[6] In order to measure magnetic field perturbations in the frequency range of 1–100 Hz in the geomagnetic north-south (H-component) and east-west (D-component) directions, two orthogonal search coil magnetometers with pre-amplifiers were installed at West Ongul Island located ∼5 km southwest from Syowa station [Sato et al., 2003]. Output signals from these sensors are amplified by a main amplifier with a gain of 38 dB and are transmitted to Syowa station at East Ongul Island by a PCM telemeter. The telemetry signals are converted from digital to analog signals and are amplified again by a digital-to-analog (D/A) converter with a gain of 12 dB in a PCM decoder. Then, these analog signals and the IRIG-E time code of a GPS receiver are recorded continuously by a 16-bit analog-to-digital (A/D) converter with a sampling rate of 400 Hz. All these data are stored on DVD-RAM. This system has a stable flat sensitivity of 96 mV/pT for the frequency range of 2–90 Hz and the cutoff frequencies of the high-pass and low-pass filters inside the main amplifier are 1.0 Hz and 100 Hz, respectively.

[7] The same observation system has been installed at Onagawa observatory in Japan. In this system, signals from search coil sensors are transmitted though 200-m signal cables to the main amplifier and are amplified with a gain of 46 dB. In order to reject power line noises, three notch filters are used. The central rejection frequency of these filters is 50, 100, and 150 Hz with an attenuation of −60 dB and a Q-factor of ∼2. The sensitivity of this system is 60 mV/pT in the frequency range of 2–90 Hz except for the frequencies of these notch filters.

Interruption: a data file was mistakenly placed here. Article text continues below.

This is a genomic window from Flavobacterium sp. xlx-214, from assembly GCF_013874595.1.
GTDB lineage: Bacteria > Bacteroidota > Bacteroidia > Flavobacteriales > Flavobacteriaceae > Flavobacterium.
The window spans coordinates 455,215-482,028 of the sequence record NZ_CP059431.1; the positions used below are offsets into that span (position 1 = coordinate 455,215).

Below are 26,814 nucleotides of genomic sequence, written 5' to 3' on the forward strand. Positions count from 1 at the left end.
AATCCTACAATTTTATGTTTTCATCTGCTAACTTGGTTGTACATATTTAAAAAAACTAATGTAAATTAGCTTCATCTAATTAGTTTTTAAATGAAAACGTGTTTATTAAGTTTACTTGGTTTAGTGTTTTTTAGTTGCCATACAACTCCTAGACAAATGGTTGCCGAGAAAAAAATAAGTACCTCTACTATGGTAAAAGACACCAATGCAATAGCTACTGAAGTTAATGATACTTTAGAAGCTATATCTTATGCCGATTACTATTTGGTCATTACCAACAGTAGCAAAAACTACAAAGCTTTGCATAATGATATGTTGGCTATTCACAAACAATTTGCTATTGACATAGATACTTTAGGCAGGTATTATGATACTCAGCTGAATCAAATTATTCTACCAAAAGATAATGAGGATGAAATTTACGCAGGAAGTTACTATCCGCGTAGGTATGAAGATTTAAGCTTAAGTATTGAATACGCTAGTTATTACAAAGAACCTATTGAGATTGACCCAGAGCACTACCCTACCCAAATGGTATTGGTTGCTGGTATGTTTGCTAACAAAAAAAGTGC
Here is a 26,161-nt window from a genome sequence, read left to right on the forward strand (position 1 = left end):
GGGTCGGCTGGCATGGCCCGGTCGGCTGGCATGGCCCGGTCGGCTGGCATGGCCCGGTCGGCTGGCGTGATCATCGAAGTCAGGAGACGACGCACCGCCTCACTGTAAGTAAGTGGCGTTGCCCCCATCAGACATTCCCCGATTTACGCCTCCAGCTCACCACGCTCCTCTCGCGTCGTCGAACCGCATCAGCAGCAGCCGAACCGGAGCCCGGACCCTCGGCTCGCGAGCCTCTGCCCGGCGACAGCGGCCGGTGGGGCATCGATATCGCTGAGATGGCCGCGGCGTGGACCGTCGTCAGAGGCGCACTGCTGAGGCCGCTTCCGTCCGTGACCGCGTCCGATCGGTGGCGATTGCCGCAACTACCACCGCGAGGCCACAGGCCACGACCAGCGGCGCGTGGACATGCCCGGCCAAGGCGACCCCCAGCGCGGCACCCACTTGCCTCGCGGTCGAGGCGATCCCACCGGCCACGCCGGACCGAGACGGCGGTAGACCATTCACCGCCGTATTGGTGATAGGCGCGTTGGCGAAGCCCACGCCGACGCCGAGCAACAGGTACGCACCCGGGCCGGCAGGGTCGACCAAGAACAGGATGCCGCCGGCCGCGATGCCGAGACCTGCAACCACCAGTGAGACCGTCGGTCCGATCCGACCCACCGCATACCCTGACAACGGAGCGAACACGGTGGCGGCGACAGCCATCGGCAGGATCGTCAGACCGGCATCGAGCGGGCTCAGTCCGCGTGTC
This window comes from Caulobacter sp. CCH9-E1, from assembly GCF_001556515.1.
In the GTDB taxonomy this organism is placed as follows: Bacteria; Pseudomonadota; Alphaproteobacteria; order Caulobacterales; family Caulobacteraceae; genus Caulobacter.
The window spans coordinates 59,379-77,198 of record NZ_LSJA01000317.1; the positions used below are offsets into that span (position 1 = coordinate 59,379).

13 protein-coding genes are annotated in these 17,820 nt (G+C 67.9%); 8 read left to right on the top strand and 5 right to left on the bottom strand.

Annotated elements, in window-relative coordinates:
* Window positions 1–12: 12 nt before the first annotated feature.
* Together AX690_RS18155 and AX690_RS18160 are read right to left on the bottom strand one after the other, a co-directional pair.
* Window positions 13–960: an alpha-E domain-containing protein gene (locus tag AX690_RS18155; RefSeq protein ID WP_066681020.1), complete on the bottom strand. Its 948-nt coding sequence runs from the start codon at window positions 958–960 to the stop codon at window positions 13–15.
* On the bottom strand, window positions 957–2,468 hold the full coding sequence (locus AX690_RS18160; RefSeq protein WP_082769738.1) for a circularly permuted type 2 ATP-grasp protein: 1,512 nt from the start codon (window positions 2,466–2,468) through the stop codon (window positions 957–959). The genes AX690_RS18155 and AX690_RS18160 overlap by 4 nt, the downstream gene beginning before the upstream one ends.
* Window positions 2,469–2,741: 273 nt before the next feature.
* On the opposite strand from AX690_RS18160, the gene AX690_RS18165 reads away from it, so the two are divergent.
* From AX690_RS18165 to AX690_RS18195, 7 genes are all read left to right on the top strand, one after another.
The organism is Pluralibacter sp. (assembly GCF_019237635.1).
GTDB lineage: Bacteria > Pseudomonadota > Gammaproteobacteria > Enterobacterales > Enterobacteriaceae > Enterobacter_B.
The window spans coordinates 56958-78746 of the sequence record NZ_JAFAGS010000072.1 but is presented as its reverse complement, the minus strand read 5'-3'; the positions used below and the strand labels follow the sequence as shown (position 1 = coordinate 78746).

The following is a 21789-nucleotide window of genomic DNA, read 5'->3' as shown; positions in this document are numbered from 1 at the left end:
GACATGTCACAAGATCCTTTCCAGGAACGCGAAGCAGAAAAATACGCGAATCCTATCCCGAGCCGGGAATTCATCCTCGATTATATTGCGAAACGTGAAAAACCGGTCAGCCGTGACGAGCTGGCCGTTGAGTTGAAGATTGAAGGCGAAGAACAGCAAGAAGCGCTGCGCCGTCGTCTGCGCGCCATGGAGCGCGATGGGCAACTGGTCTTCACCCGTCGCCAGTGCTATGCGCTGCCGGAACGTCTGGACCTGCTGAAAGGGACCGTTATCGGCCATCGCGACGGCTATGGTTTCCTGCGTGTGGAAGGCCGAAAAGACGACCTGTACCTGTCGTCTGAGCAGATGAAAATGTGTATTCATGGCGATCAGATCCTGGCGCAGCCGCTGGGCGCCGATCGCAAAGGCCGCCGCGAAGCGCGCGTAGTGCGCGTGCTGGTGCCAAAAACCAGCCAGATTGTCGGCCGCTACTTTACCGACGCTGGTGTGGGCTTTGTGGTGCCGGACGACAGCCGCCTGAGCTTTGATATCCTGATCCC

[8] We have analyzed ELF magnetic field waveform data obtained at Syowa and Onagawa in the period between June 19, 2001 and January 20, 2002. During this period ELF data are available for 154 days since there are some data gaps at each observation site. We have defined the time period from June to August 2001 as summer, from September to November 2001 as fall, and from December 2001 to January 2002 as winter, respectively.

3. Lightning Locations and Charge Moments

  1. Top of page
  2. Abstract
  3. 1. Introduction
  4. 2. Observation System and Data
  5. 3. Lightning Locations and Charge Moments
  6. 4. Global Sprite Occurrence Rate
  7. 5. Discussion and Summary
  8. Acknowledgments
  9. References
  10. Supporting Information

[9] First, we have selected transient SR events from the ELF magnetic field data. From the Syowa ELF waveform data transient SR events that exceed the continuous SR background noise level by seven standard deviations are selected. On the other hand, transient SR events that exceed background noise level by three standard deviations are selected from Onagawa ELF waveform data. The typical effective amplitude of these seven and three standard deviations become equally ∼20 pT. If time differences between the onset times of transient events at Syowa and Onagawa are within ±60 ms, these transient events are selected for further analysis. Figure 1(a) shows sample waveform plots of the D-component magnetic field data obtained at Syowa and Onagawa for the time interval 1651:38.76–39.56 UT on August 12, 2001. These waveforms characterized by an impulsive onset and following damping oscillations are typical transient SR events that satisfy the above criterions. Using the H- and D-component data, the powers of the horizontal magnetic field are derived as

  • equation image

and are plotted in Figure 1(b) for the time interval 1651:38.96–39.16 UT. From this figure the time difference between the peak of the Syowa power and that of the Onagawa power is determined, as indicated by dt in Figure 1(b).

image

Figure 1. (a) Sample waveform plots of the D-component magnetic field data obtained at Syowa and Onagawa at 1651:38.76–39.56 UT on August 12, 2001. (b) Same as (a) except for the power plot at 1651:38.96–39.16 UT.